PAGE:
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  1. Concurred. I don't tend to read into individuals moving about the industry either. I believe when Take Two started up Intercept Games it was Nate S. Nate R. and Jeremy A. that were the principal staff responsible for standing up the studio so it was just a bit surprising to see he departed before KSP2 was done. Also concurred. I wasn't intending to add commentary on why he left nor add any judgement of him for leaving. Was just noting that when someone like him in a senior role that was foundational in standing up the studio that it might adjust my hype meter a bit.
  2. Should my hype be heightened or diminished a bit? I just noticed that Nate Robinson (not Nate Simpson) left as Senior Producer for Intercept Games and is now at Epic Games. Not sure if I should be more hyped if they felt they were at a point in production that the role was no longer needed or if I should be concerned that someone like him left so shortly after the delay announcement.
  3. Fair point and more correct than I originally stated. I guess I should have rather said that generally the move to alpha "fixes the scope" and has most features prototyped. End of an alpha should be "feature complete", e.g. all of the features have been implemented and are functional but may have bugs.
  4. Alpha would generally mean the software is "feature complete" and it is being tested to find bugs, working on optimizations, working on artwork, audio, etc. Pre-Alpha is essentially everything before finalizing the features before formalized testing is started. This is essentially when iterative testing of individual features or feature sets is done, but its not formal "testing of the game as an actual game".
  5. I believe prototyping and pre-production started in late 2017 based on the context of when Take Two acquired the rights, and discussions and/or videos with Nate about when he was told about it at Uber Entertainment/StarTheory (which would also seem to coincide with his promotion to Creative Director at Uber Entertainment). Also, @OP nice video Looking forward to reverting to the VAB in early 2023
  6. I'm sure it is if you're the parents (a.k.a. the developers) The friends and family on the other hand... not so interested in every kick or jostling about. You can still be hyped and have a rational understanding of time and work so as to not be frustrated. It's only when people let their hype override their capacity for reason that they get frustrated and/or bitter/angry/mad.
  7. I think you might have misunderstood my point. I'm not suggesting that colony building or resource management will be introduced before the spaceflight mechanics. I'm saying I think it's reasonable that they will introduce the mechanics of colony building and resource management as tutorials in building out the KSC. In other words, once you get to a point in the missions where you've landed on the Mun the next missions will be the tutorial by upgrading the KSC and then launching a colony lander to the Mun to establish a base on the Mun. What I'm suggesting is that the building and upgrading the KSC on Kerbal (I'd expect) will use the same game mechanic systems as the colony building; I'm not saying it will be the first thing you are thrust into.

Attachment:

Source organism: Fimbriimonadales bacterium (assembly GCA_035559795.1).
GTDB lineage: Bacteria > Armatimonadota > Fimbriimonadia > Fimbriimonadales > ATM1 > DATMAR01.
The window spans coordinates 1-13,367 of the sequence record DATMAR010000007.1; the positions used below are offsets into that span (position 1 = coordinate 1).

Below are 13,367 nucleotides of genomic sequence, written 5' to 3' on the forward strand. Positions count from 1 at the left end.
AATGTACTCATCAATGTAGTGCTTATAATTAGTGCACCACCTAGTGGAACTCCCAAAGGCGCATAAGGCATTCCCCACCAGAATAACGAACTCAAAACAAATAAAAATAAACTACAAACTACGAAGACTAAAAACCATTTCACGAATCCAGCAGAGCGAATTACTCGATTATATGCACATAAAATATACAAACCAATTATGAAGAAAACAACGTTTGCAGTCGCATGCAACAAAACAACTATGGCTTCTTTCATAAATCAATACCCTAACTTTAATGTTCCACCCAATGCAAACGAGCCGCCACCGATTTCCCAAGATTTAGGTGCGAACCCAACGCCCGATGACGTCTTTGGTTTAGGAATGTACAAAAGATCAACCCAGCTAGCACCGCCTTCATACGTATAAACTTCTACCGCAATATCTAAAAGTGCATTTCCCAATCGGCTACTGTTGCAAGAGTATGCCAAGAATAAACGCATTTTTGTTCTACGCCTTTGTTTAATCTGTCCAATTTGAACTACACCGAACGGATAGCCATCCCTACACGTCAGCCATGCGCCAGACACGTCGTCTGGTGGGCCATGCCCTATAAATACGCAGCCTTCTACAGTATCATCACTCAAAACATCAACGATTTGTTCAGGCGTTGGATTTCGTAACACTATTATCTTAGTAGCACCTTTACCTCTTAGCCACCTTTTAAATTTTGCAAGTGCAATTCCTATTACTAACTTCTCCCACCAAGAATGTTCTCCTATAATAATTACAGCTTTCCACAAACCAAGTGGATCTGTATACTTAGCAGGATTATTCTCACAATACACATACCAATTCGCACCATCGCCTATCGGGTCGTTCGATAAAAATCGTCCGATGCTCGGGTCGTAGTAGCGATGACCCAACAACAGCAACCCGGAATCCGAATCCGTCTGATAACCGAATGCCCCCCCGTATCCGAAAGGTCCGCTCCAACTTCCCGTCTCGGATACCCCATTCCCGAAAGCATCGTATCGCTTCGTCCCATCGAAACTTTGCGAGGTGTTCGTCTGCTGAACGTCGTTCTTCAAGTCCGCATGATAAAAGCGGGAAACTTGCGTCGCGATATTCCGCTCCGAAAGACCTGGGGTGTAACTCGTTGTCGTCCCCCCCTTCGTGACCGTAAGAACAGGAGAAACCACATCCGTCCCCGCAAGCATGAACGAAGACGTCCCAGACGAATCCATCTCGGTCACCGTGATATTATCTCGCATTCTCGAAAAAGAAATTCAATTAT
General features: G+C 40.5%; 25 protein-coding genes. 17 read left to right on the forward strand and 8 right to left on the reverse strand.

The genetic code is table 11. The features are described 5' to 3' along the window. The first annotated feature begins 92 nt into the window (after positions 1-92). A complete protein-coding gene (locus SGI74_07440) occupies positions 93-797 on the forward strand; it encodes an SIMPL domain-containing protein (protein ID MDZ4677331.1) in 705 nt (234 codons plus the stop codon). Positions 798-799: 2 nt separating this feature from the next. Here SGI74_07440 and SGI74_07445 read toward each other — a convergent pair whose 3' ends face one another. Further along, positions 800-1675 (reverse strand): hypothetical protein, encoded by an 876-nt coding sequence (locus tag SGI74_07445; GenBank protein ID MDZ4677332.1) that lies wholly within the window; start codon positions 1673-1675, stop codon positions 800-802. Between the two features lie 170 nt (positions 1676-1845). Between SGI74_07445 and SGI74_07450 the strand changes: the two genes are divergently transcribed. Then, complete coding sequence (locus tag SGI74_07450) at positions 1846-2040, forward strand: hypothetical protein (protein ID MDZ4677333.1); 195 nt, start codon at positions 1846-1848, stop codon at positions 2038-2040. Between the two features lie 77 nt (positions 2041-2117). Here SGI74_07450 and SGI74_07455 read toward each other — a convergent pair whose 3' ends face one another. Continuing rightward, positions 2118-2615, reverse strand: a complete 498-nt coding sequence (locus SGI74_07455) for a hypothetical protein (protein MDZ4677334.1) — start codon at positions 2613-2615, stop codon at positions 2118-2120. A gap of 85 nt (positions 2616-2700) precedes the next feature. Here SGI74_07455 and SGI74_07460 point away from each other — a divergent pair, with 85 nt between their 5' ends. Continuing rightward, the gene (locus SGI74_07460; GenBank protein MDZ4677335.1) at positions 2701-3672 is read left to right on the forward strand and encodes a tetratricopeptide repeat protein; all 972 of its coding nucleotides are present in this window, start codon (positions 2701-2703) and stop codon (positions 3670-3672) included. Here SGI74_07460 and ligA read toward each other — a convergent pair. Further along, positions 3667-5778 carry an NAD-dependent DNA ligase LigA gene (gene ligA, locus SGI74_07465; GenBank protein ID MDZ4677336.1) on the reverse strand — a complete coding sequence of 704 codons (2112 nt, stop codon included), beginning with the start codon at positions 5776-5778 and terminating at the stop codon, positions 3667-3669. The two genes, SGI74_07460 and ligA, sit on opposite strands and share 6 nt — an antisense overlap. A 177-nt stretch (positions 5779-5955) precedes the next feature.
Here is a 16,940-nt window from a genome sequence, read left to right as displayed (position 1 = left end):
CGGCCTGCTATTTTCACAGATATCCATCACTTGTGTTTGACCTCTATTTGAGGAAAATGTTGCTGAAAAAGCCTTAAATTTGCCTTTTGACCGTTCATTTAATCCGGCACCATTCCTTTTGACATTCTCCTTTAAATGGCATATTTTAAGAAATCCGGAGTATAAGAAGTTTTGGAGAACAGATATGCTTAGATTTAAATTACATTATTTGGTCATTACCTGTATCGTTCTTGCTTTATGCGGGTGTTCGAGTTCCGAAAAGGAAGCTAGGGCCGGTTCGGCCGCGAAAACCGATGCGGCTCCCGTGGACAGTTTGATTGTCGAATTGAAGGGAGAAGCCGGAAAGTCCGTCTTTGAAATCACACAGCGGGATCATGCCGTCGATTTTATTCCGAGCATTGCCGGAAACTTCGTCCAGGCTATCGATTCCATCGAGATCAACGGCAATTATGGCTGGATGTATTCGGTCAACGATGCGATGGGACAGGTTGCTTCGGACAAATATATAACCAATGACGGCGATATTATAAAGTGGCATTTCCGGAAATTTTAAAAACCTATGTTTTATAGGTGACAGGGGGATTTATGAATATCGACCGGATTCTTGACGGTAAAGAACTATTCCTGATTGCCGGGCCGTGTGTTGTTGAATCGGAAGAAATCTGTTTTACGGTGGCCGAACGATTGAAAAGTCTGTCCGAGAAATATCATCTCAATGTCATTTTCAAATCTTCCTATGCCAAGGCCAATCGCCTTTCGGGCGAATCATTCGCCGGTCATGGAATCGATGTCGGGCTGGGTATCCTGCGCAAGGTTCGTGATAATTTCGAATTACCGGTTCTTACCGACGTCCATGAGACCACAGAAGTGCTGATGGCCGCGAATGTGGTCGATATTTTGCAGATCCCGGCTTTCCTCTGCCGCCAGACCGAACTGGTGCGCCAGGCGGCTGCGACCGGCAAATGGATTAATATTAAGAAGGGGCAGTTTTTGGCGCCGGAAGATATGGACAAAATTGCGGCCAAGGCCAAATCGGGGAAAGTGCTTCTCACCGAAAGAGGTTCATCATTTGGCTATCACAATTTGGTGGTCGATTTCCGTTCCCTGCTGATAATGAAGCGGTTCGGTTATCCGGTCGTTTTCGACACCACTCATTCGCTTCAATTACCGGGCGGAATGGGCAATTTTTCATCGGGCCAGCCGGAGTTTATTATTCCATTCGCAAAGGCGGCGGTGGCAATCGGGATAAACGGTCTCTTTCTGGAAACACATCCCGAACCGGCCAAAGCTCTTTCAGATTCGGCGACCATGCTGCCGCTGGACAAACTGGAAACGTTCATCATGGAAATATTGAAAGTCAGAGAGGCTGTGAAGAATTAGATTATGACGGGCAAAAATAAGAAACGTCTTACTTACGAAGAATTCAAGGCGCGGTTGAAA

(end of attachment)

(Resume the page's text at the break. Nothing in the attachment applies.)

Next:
8. I think this is what was being pointed out. Comparing the start of a calendar year to an end of a fiscal year, rather than comparing the start of a calendar year to the start of a fiscal year; or comparing the end of a calendar year to the end of a fiscal year. While some may consider it pedantic, I think @The Aziz was simply trying to add clarity to a topic that is obviously confusing for some people; hence the purpose of the OP. I don't personally think it is being pedantic when the purpose of the OP is trying to offer clarity to a topic of confusion; and I certainly wouldn't call @The Aziz first post pretentious or condescending. That is to say Take Two's Fiscal Year is "shifted forward" by 9 months such that the start of the fiscal year is 9 months earlier than the start of the corresponding calendar year. Fiscal Year 2023: Starts April 1 2022 - Ends March 31 2023 Calendar 2023: Starts January 1 2023 - Ends December 31 2023 Fiscal Year 2024: Starts April 1 2023 - Ends March 31 2024 While the quarterly earnings presentation shows console release planned for Fiscal 2024, the announcement thread would seem to read as being stated in the calendar year As such I'd read this as PC launch should be expected sometime between January 1 2023 - March 31 2023; console version should be expected sometime between April 1 2023 - December 31 2023.
  9. All aboard the choo! thread. I don't think the train will leave the station in September, however, given the prior cadence of the feature videos they've been posted about every 5 months so I do think we will see a feature video on either colonies or multiplayer in September. Then another 5 months after that in February we will probably see a final feature video on whichever one they don't cover in episode 6... and THAT is when the HYPE TRAIN™ will pull away from the station. On this topic I'd echo Gargamel. They haven't even finished the game and still have yet to show or discuss the implementations of all of the major pillars that have been announced. Playing the game, that is what is in store for after release. Building a deathtrap glorious scientific vessel for Jeb to pilot to the Mun and beyond!
  10. I feel like @Vl3d is just describing Star Citizen with the addition of orbital mechanics and ship building. Go watch the CitizenCon videos, specifically the "state of persistence" and the "building a dynamic universe" that shows off the Quantum simulation system. You'll see a lot of similarities at a high level in regards to what the OP is suggesting. Given that has taken more than 10 years with a budget of over $450 million thus far and still isn't complete, and it isn't simulating realistic-ish orbital mechanics, I'd argue that this dream is a pipe-dream. Especially given what they've said about how they've re-built the simulation engine at the scale of multi-lightyears with sub-millimeter precision specifically in order to enable extremely long burns during long physics warp. I tend to agree with @Master39 and others regarding making KSP2 into an MMO. Definitely not interested in that in the slightest. I am however interested in being able to hop into a session with a couple of friends and work on designing different craft together, or a few of us working on different portions of a larger goal.